Ezralow’s OPEN deftly balances dance as art and entertainment

With audiences becoming increasingly familiar with entertaining dance shows on television and less exposed to the esoteric art world of much concert dance, what is a choreographer to do? Daniel Ezralow addresses the delicate balance of making great dance that appeals to a broader audience in his evening length work OPEN, which was performed at the Wallis Annenberg Center for the Performing Arts this past weekend. Ezralow Dance Company brought a cast of eight highly trained dancers to perform the 15 part work conceived by Daniel and Arabella Ezralow that weaves a variety of dance styles and projected images into a visual and kinesthetic tapestry that had the audience at their feet.

The work, originally created and performed in 2012, was designed with a dance advocacy angle in mind. The goal (in short) was to create a great evening of dance that was accessible for a general audience while retaining artistic craftsmanship and elegant aesthetics. The show is an invitation to the audience to open themselves to the dance experience: opening minds, hearts and spirits to this primal art form of the human body.

The arc of the show facilitated this vision as it becconed the audience with projected words and phrases about what it means to be open. These words and images were displayed on large rolling panels that floated through the space. The dancers appeared one by one, magically accumulating in the space, dressed in monochrome pedestrian clothes, performing quirky bobs, head nods and brisk arms gestures. The diversity of the dancers in skin color, hairstyles and fashion choices contributed to the uniquely human identity of the dancers. The dance of the everyman was an inroad for the audience to identify with these (otherwise virtuosic) beings. The characters were individualized, personalized and welcoming.

As the show continued, the pedestrian nature gradually dissolved into a dreamy world of fantasy and abstraction, through the everyday experiences of a janitor, businessman, a married couple, and then to the whimsical world of ocean mermaids, boxing matches, and human forests. The performance’s vignette structure allowed the work as a whole to be as flexible (and non-sequitur) as it wanted. The audience came to accept and expect the unexpected turn of events as one world visually melted into another; dancers entered and exited in a variety of costumes and characters one after the next to the point where it seemed wholly appropriate to have a female soloist in an evening gown dance with finger puppets! Ezralow managed to create a world where anything could and did happen. Each world was a new invitation for the audience to go on a wild ride of human nature expressing itself and aesthetic discovery.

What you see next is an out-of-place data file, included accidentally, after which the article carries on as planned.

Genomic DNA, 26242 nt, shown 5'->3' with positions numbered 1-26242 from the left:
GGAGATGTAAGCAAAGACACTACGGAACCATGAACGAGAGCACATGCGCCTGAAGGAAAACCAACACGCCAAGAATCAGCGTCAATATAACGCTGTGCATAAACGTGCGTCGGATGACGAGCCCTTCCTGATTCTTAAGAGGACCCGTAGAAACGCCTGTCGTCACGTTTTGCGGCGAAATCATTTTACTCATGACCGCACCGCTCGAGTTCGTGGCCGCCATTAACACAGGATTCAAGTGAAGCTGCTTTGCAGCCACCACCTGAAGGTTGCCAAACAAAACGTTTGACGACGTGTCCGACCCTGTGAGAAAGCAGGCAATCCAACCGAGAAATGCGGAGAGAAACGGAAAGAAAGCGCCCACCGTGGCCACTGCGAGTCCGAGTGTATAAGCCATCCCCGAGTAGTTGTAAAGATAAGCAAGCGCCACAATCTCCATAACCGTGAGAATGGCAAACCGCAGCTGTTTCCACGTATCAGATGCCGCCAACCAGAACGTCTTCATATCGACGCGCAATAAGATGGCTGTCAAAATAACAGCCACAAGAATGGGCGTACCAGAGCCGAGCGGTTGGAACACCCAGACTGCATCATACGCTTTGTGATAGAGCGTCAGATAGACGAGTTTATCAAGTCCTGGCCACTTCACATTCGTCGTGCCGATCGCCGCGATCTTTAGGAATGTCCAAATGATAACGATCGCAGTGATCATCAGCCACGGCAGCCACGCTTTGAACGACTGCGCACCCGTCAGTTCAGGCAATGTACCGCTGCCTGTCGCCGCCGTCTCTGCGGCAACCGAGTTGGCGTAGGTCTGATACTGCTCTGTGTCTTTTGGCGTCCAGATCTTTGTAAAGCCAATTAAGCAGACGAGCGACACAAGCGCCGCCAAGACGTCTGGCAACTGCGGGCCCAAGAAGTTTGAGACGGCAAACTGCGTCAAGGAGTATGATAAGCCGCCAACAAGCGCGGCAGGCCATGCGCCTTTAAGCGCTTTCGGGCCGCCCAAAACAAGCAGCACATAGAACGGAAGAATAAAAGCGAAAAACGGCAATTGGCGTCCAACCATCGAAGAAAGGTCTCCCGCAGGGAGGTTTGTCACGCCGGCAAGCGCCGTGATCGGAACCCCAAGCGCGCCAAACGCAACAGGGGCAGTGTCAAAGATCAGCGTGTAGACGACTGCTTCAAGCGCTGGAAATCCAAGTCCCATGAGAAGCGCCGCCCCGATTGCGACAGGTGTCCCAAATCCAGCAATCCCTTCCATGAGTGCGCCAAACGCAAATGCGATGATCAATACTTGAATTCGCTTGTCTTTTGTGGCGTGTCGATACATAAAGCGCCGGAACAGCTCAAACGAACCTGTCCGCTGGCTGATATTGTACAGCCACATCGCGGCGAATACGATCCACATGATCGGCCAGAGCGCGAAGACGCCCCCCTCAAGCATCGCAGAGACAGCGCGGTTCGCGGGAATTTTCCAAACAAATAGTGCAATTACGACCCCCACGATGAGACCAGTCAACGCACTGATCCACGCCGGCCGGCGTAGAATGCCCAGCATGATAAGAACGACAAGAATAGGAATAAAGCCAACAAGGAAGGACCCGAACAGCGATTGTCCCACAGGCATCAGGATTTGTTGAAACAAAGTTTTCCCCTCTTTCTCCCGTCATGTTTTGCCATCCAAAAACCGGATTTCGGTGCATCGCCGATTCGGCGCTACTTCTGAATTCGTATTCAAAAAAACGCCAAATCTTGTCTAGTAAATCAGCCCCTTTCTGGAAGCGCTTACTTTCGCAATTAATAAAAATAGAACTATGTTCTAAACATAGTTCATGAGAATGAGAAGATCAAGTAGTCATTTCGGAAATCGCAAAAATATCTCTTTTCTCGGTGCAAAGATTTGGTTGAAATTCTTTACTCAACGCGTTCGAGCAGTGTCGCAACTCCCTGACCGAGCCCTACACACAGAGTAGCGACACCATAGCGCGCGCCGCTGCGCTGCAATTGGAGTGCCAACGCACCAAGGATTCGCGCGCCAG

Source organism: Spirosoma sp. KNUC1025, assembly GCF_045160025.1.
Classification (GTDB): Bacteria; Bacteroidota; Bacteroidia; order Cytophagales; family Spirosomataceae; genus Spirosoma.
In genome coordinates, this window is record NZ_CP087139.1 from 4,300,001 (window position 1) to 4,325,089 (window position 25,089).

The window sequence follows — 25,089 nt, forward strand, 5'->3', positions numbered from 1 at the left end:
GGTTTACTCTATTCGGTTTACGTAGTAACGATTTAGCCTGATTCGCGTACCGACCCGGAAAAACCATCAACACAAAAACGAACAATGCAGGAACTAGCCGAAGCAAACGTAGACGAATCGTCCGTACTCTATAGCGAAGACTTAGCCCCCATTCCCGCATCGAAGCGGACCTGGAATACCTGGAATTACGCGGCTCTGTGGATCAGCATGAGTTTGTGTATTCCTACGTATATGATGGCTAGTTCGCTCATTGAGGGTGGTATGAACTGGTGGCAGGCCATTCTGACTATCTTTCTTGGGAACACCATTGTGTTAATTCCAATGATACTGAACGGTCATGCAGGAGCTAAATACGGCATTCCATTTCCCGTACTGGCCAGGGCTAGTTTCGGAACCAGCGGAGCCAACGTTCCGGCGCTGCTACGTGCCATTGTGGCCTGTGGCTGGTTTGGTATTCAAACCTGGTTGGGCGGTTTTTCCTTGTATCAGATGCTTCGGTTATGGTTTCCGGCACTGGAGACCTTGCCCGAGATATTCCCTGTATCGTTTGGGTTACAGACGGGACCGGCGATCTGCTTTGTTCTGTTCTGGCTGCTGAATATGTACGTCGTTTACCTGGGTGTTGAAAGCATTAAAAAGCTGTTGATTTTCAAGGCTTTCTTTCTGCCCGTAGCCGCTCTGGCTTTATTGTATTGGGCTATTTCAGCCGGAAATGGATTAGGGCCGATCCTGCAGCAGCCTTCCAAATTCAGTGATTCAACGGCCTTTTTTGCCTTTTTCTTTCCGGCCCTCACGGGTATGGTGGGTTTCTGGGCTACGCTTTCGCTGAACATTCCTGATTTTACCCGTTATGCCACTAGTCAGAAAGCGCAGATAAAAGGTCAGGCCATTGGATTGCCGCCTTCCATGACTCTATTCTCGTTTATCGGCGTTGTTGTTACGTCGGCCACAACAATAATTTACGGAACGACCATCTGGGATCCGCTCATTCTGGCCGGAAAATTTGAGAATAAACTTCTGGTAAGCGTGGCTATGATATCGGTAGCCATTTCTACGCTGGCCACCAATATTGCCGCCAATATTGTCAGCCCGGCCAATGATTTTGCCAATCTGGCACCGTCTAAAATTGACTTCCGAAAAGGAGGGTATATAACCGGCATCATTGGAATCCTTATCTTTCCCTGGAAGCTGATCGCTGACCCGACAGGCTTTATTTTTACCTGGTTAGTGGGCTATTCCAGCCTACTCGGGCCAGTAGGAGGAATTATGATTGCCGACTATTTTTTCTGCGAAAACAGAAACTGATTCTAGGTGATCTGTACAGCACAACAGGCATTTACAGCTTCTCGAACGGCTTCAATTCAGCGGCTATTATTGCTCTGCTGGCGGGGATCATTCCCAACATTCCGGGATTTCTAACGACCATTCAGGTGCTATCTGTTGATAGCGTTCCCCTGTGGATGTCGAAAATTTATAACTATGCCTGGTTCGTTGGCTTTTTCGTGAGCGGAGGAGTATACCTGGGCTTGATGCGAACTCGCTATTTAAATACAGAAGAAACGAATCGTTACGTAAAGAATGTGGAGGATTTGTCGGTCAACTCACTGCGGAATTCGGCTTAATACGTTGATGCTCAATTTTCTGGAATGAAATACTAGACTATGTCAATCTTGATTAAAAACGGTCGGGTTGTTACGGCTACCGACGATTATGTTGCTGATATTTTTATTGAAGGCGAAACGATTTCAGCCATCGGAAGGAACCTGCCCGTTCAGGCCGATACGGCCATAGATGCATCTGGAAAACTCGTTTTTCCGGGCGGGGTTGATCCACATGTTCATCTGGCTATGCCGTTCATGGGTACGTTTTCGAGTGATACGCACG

The challenge to the vignette format was felt midway through the performance, in which the pace of constant change became somewhat taxing for the audience as every few minutes the audience was being asked to reinvest themselves emotionally in a new set of aesthetics, characters and movement vocabulary. The middle sequence of more abstract dances including Grounded, Breathing, Syrinx, Black and White and Olympiads proved to be a bridge one step too far for the audience. The movement became less character based and more space and shape oriented. Without question-the dancers continued to perform brilliantly, but the relative lack of narrative had audience members occasionally shifting in their seats.

Nevertheless, the pace and audience investment picked right back up for the last piece Chroma which returned to the playful, character based feel that initially hooked the audience. Chroma integrated video projections in a spectacle of color and illusion as the dancers impishly moved behind the masking panels only to reappear in surprising combinations of partners and colors. The movement game charmed the audience back to complete emotional investment in the company, the dancers and the show as a whole, leading smoothly into the final bow set to a groovy reggae tune. One could tell at this point- these dancers love dance and love the joy of dance. The dancers seemed to fully relax into themselves at this point, allowing their own love of the movement arts to shine through. And, just when the audience was ready to head home smiling, we got the additional treat of a dynamic “show off” curtain call set to the radio hit Uptown Funk. Any hearts left un-won, were immediately sold on the show as the dancers leapt, flipped, turned and kicked in a final moment of all out dancing bliss.

Overall, OPEN is a show I would recommend to otherwise reluctant theater goers who might pass on a dance show. OPEN nimbly balances the entertaining component of dance with strong media images, relate-able characters and choreographic craftsmanship that incorporates diverse dance qualities into a single performance. The dancers are brilliantly trained while still maintaining unique personalities and movement thumbprints that allows the audience to see them as individuals. The performers are tasked to toggle between balletic, abstract, jazzy, and even gumboot steppin’ virtuosos at the flip of a switch. Their athleticism, sensitivity and theatricality should not go overlooked as they were able to play impressive myriad roles within the hour-long show.

Above all, OPEN is a joyful dance experience that is fun. Having originally come from LA, Daniel Ezralow, is someone we can and should claim as a representative of the diversity and virtuosity that is typical of our region. Ezralow is a great example of how, if nothing else, Californians know how to put on a great show!



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Categories: The Wallis

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